Engagement obsession

Ever find yourself obsessively checking your likes on a post? Or views on a story? Now, multiply that by a thousand. Influencers live and die by engagement rates. Every like, comment, and share matters, and the numbers game quickly becomes an obsession. They refresh their feed more times in a day than most people blink.

The troll toll

Every influencer has their share of internet trolls. These anonymous critics have a knack for finding and exploiting any perceived flaw. Imagine having thousands of people nitpicking every aspect of your appearance and personality. It’s enough to make anyone want to hide under a rock (or at least a heavily filtered Instagram story).

The trolls don’t only come as faceless comments under a post, they also pop up in the form of “aunties” and “uncles” that judge the way you dress. “I stress about the tight-knit community back home. It’s so easy for someone to send a picture of me in a revealing outfit to my family. I’m not too concerned about the online audience, I’m more worried about people I know reacting badly,” Amal says.

Pakistani influencer-turned-actor Hania Aamir has a similar stance on how she views trolling. ““It’s when people close to me, either my manager or my mom tell me that I’m doing something wrong in life, I listen to them because they matter and they’ve seen me grow. Their opinion will matter,” says the Mere Humsafar star.

The never-ending hustle

Being an influencer isn’t just about taking pretty pictures. Many influencers work around the clock, constantly staying on top of trends, brainstorming new content ideas and strategising how to stay relevant. The pressure to always be “on”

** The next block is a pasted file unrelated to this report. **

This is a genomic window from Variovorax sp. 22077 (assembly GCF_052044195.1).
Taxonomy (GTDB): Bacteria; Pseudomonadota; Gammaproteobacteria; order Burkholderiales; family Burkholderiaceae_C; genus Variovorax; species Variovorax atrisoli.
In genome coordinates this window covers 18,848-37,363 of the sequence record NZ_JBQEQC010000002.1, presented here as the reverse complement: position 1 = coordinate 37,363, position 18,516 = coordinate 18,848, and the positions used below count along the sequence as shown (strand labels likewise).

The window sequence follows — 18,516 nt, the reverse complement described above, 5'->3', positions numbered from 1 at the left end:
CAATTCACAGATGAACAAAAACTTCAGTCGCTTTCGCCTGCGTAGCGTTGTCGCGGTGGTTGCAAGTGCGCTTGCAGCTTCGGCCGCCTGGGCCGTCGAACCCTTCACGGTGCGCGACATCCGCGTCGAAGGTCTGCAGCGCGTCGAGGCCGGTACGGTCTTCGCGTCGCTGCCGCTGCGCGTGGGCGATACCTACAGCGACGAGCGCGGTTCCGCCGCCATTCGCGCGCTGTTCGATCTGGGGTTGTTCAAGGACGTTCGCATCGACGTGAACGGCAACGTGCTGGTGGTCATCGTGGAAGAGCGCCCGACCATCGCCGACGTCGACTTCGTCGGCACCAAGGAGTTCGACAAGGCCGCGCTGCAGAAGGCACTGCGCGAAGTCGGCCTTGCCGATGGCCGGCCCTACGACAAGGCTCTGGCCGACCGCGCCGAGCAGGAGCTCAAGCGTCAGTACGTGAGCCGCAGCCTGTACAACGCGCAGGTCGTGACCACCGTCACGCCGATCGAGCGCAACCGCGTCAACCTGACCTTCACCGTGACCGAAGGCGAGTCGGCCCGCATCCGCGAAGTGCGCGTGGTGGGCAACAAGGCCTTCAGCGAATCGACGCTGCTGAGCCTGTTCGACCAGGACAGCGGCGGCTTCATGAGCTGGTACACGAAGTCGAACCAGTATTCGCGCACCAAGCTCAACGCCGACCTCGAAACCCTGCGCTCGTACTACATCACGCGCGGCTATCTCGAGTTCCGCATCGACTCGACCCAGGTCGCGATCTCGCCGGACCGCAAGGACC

For Amal, being “fashion thrill seeker” @amaltiverse is not a full-time job - she has two of those already. While it may look like influencers have oodles of free time to be testing out different blush pigments in front of a ring light, most of them actually have to hustle at a nine to five. “A lot of us are trying to make ends meet by doing other jobs which makes time in the day very tight, and deadlines even tighter,” Amal says. She also comments on her anxiety balancing authenticity and finances, “You get paid to promote content wearing products that aren’t necessarily authentically you, but you do it for the money because you have to. And there is always this fear that people will see that and mark you as unauthentic.”

Global events

Then there’s always that tightrope that needs to be walked between maintaining a brand in the middle of global tragedies. This tension is particularly acute when it comes to promoting consumer products, like fashion items, during times of crisis. The stark contrast of curated images of idealised lifestyles against the backdrop of tragic news creates anxiety for everyone, not just influencers. Posting a “must-have” resort-wear piece while Rafah is being bombed for the tenth time this week seems extremely tone-deaf.